Show Summary Details
Page of

Occupational health 

Occupational health
Page of

PRINTED FROM OXFORD MEDICINE ONLINE (www.oxfordmedicine.com). © Oxford University Press, 2021. All Rights Reserved. Under the terms of the licence agreement, an individual user may print out a PDF of a single chapter of a title in Oxford Medicine Online for personal use (for details see Privacy Policy and Legal Notice).

date: 05 March 2021

Occupational diseases are those for which work or, specifically, exposures in the workplace are necessary causes. The most prevalent occupational diseases in developed countries today are musculoskeletal and psychological disorders (usually stress-related conditions), but generally occupationally related malignancies (e.g. mesothelioma related to asbestos exposure) have the most serious outcomes. The proportion of all cancers attributable to occupational exposures is about 4%, with occupationally related cancers almost exclusively concentrated in manual workers aged 20 or over in sectors such as mining, agriculture, and industry. When presented with a patient whose illness might possibly have been caused or aggravated by work or by other environmental factors, the physician can usefully adopt an approach similar to that used for determining causation in epidemiological studies; the key issues being the temporality, reversibility, exposure-response, strength of association, and specificity of the illness with exposure to the factor in question.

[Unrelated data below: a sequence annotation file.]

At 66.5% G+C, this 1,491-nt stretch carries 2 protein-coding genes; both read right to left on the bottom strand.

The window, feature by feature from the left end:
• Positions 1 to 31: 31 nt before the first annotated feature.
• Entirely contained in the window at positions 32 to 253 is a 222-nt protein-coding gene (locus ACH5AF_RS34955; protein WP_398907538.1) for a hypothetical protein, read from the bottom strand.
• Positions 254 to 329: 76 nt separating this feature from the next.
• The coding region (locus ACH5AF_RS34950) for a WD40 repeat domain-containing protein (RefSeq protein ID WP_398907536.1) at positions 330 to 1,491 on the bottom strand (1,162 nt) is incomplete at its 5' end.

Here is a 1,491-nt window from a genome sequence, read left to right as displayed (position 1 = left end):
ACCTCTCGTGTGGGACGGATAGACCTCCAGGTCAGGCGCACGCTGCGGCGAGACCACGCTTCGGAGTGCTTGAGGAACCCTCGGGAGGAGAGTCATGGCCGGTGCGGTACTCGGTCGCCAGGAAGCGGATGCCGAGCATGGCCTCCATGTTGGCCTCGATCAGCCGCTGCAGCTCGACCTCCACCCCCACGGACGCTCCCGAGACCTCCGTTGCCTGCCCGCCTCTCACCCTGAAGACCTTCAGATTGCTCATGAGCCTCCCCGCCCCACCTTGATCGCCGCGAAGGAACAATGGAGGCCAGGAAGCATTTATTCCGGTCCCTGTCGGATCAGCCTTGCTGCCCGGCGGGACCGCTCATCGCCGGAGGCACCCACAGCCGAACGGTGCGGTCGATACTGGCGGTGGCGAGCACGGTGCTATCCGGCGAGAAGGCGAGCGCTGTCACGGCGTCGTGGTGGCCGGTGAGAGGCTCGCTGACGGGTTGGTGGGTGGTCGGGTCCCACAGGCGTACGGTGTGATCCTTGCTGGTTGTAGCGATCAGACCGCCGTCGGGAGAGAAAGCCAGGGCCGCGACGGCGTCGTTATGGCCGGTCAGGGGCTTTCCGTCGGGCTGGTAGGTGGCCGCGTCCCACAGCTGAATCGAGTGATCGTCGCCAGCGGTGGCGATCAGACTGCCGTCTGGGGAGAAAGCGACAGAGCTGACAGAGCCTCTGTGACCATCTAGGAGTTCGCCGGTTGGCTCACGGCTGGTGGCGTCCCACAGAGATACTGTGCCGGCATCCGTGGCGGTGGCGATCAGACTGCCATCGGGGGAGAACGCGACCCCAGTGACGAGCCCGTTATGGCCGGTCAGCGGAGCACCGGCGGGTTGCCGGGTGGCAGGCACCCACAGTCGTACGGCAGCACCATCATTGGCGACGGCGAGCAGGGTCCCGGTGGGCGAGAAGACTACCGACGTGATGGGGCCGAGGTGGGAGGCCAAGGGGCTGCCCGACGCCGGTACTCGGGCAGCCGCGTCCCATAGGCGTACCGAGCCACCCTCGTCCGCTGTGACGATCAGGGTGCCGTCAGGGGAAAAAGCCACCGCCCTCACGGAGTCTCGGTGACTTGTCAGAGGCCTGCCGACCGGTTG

Access to the complete content on Oxford Medicine Online requires a subscription or purchase. Public users are able to search the site and view the abstracts for each book and chapter without a subscription.

Please subscribe or login to access full text content.

If you have purchased a print title that contains an access token, please see the token for information about how to register your code.

For questions on access or troubleshooting, please check our FAQs, and if you can't find the answer there, please contact us.